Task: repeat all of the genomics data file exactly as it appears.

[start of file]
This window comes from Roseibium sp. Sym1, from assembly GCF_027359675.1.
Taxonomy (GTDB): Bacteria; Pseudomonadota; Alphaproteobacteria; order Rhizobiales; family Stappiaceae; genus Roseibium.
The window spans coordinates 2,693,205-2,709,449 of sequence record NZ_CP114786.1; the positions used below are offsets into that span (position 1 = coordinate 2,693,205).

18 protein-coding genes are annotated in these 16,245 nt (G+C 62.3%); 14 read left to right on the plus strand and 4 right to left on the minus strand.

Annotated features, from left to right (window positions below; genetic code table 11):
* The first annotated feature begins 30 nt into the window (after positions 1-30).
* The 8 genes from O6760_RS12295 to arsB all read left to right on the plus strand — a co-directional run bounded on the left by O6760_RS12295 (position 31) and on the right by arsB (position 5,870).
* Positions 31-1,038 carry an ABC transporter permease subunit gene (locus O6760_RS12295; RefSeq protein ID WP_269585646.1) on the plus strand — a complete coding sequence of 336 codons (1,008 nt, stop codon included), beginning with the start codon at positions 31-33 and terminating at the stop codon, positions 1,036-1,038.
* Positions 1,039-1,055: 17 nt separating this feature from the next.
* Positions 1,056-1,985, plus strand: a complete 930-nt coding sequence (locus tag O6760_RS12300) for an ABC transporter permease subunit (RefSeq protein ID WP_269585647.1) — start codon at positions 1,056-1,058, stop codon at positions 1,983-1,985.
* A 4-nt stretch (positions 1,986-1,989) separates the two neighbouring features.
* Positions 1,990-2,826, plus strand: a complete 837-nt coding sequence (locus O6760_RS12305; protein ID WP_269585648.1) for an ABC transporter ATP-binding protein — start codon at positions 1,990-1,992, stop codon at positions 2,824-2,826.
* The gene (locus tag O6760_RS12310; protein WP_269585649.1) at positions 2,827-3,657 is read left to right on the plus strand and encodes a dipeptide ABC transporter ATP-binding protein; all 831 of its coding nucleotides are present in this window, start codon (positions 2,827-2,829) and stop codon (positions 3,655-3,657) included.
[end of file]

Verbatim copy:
This window comes from Roseibium sp. Sym1, from assembly GCF_027359675.1.
Taxonomy (GTDB): Bacteria; Pseudomonadota; Alphaproteobacteria; order Rhizobiales; family Stappiaceae; genus Roseibium.
The window spans coordinates 2,693,205-2,709,449 of sequence record NZ_CP114786.1; the positions used below are offsets into that span (position 1 = coordinate 2,693,205).

18 protein-coding genes are annotated in these 16,245 nt (G+C 62.3%); 14 read left to right on the plus strand and 4 right to left on the minus strand.

Annotated features, from left to right (window positions below; genetic code table 11):
* The first annotated feature begins 30 nt into the window (after positions 1-30).
* The 8 genes from O6760_RS12295 to arsB all read left to right on the plus strand — a co-directional run bounded on the left by O6760_RS12295 (position 31) and on the right by arsB (position 5,870).
* Positions 31-1,038 carry an ABC transporter permease subunit gene (locus O6760_RS12295; RefSeq protein ID WP_269585646.1) on the plus strand — a complete coding sequence of 336 codons (1,008 nt, stop codon included), beginning with the start codon at positions 31-33 and terminating at the stop codon, positions 1,036-1,038.
* Positions 1,039-1,055: 17 nt separating this feature from the next.
* Positions 1,056-1,985, plus strand: a complete 930-nt coding sequence (locus tag O6760_RS12300) for an ABC transporter permease subunit (RefSeq protein ID WP_269585647.1) — start codon at positions 1,056-1,058, stop codon at positions 1,983-1,985.
* A 4-nt stretch (positions 1,986-1,989) separates the two neighbouring features.
* Positions 1,990-2,826, plus strand: a complete 837-nt coding sequence (locus O6760_RS12305; protein ID WP_269585648.1) for an ABC transporter ATP-binding protein — start codon at positions 1,990-1,992, stop codon at positions 2,824-2,826.
* The gene (locus tag O6760_RS12310; protein WP_269585649.1) at positions 2,827-3,657 is read left to right on the plus strand and encodes a dipeptide ABC transporter ATP-binding protein; all 831 of its coding nucleotides are present in this window, start codon (positions 2,827-2,829) and stop codon (positions 3,655-3,657) included.